Rick Poynor
Lost America: The Flamingo Motor Hotel
I found this old photo in a box at the back of my attic. It shows a motel in Flagstaff, Arizona where I stayed for a couple of nights in May 1978. I was 20, it was my first visit to the US, and for three weeks I had been touring around on Greyhound buses.

Dmitri Siegel
Learning from North Philadelphia
Dmitri Siegel visits Venturi, Scott Brown and Izenour's post-modern classic Guild House in Philadelphia and rereads Learning from Las Vegas.

Tom Vanderbilt
Discipline and Design
On a sweeping and fully realized scale, Richard Ross's photographs probes the disciplinary dynamics in the cruel hidden places you would expect them, and in the banal everyday places you might not have even noticed them.

Michael Bierut
Rest in Peace, Herbert Muschamp
Officially published for the first time as a posthumous tribute: a loving parody of the writing of the late, great architectural critic Herbert Muschamp.

Michael Bierut
Donal McLaughlin’s Little Button
In 1945, architect-turned-graphic-designer Donal McLaughlin designed a lapel pin for a conference in 1945 that became one of the most widely seen symbols in the world: the emblem for the United Nations. Tomorrow is his 100th birthday.

William Drenttel
Koolhaas and His Omnipotent Masters
Koolhaas recounts the story: he chose between working on NYC's Ground Zero and the Beijing CCTV project based on a fortune cookie he was given at a Chinese restaurant — in it, the goofy prognostication "Stunningly Omnipresent Masters Make Minced Meat of Memory." Instead of responding to fortune cookies, Rem Koolhaas could have changed the world.

William Drenttel
Diversity as Form: The Yale Architecture Posters
Since 1998, Michael Bierut has worked with Robert A.M. Stern, dean of the Yale School of Architecture, designing more than 40 posters. Mohawk Fine Papers has published a book celebrating this collaboration: Forty Posters for the Yale School of Architecture.

Michael Bierut
New House
In 1967, just after my tenth birthday, we moved from a cramped 1940s bungalow in an older Cleveland suburb to up-and-coming Parma, Ohio. I had been walking the earth for a full decade, but that fall I felt I was finally assuming my birthright as an American: a brand new house.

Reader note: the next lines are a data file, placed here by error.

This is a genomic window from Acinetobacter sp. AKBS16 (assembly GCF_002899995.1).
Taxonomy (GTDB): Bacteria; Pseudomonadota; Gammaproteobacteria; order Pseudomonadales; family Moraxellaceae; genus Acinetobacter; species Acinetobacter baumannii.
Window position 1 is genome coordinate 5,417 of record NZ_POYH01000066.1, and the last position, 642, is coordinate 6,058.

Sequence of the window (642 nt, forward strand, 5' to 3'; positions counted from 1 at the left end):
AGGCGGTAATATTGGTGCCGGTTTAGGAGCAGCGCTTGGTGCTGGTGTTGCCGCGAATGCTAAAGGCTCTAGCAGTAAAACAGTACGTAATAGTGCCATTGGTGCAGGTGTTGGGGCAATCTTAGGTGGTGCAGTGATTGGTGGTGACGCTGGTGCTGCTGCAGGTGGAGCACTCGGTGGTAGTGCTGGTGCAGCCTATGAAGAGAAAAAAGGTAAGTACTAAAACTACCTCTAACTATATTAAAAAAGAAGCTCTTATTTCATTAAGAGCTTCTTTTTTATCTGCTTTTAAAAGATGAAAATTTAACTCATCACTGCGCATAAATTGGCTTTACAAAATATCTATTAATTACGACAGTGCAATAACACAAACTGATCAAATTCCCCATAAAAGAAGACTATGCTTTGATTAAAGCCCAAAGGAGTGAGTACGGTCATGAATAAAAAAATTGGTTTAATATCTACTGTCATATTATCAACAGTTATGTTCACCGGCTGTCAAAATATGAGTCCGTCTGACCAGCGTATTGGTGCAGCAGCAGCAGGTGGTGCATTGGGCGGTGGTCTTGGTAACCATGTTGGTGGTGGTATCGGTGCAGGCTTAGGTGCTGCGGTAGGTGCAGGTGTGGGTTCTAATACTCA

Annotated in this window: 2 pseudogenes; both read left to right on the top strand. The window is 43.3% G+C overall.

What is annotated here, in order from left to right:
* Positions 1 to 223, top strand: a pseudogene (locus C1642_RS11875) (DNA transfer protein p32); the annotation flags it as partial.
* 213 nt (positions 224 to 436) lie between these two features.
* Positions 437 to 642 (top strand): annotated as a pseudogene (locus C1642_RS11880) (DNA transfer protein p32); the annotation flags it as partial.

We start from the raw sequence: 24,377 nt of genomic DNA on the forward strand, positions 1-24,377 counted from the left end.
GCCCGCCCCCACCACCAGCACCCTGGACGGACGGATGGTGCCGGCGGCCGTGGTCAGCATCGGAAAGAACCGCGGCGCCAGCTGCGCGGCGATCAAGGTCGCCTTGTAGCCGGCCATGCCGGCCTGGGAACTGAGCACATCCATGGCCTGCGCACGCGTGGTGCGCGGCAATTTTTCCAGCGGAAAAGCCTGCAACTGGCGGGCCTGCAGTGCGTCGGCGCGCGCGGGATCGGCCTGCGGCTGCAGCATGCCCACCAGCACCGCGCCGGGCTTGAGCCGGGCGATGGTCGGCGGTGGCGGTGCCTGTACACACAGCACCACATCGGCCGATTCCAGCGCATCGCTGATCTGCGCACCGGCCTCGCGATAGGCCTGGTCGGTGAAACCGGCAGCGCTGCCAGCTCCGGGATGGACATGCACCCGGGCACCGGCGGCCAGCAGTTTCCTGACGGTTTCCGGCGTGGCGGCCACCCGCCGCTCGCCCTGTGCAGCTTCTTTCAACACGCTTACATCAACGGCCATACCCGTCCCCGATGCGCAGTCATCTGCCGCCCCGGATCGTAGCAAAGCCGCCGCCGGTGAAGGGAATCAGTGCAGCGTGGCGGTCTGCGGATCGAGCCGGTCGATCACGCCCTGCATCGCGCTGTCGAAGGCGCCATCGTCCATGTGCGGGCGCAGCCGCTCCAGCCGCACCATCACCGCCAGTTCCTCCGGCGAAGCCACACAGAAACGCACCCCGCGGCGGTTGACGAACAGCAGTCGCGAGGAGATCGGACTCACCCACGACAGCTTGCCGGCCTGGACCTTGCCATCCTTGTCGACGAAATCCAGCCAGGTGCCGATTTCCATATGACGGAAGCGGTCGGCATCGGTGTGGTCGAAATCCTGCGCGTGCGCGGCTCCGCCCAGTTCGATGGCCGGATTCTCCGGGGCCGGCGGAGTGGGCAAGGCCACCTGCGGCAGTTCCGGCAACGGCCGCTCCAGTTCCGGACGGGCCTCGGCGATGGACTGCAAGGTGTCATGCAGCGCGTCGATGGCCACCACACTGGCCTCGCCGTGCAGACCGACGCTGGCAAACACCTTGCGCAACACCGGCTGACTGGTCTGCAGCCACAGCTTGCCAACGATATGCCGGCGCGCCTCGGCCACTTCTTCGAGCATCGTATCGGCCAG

Tom Vanderbilt
Small Worlds
One of the first things I like to do upon visiting a new city is to visit the scale-model version of itself. From Havana to Copenhagen, I’ve hunted down these miniature metropolises in dusty historical museums and under-visited exhibition halls. Surely one reason for their ineluctable allure is that simple Olympian sense of being able to consume as large as entity as Beijing or New York in a single eyeful.

Michael Bierut
Where the Happy People Go
The ferociously positive letters column in Architectural Digest magazine demonstrates that design can make people almost unnervingly happy.

William Drenttel
Move It Down . . . A Little to the Right
That some years ago, some poor sign installer went to put the first letter of the name of the museum up on the wall, and someone screamed, "No, you idiot! Lower! Much Lower! Get it down close to the edge. And a quarter-inch to the right." That the building is the Guggenheim Museum, and that the architect was Frank Lloyd Wright, makes this photographic detail especially interesting.

Debbie Millman
Steve Sikora, Thomas R. Wright + Charlie Lazor
Steve Sikora, Thomas R. Wright and Charlie Lazo discuss the finer points of pre-fab houses and modern design.

Julie Lasky
The Photography of Mark Robbins
Mark Robbins'
Households is a collection of portraits in which the sitters are sometimes sitting rooms (or kitchens or bedrooms), and the people are polished, draped, and arrayed like furniture. Composed to resemble architectural plans or elevations — or in some cases the triptychs of medieval altarpieces — the images represent home dwellers and their environments. Flesh, bone, brick, stone, contoured torsos, and varnished chairs assume equal status. The message is simple: You may not be what you eat, but you most certainly are where you live.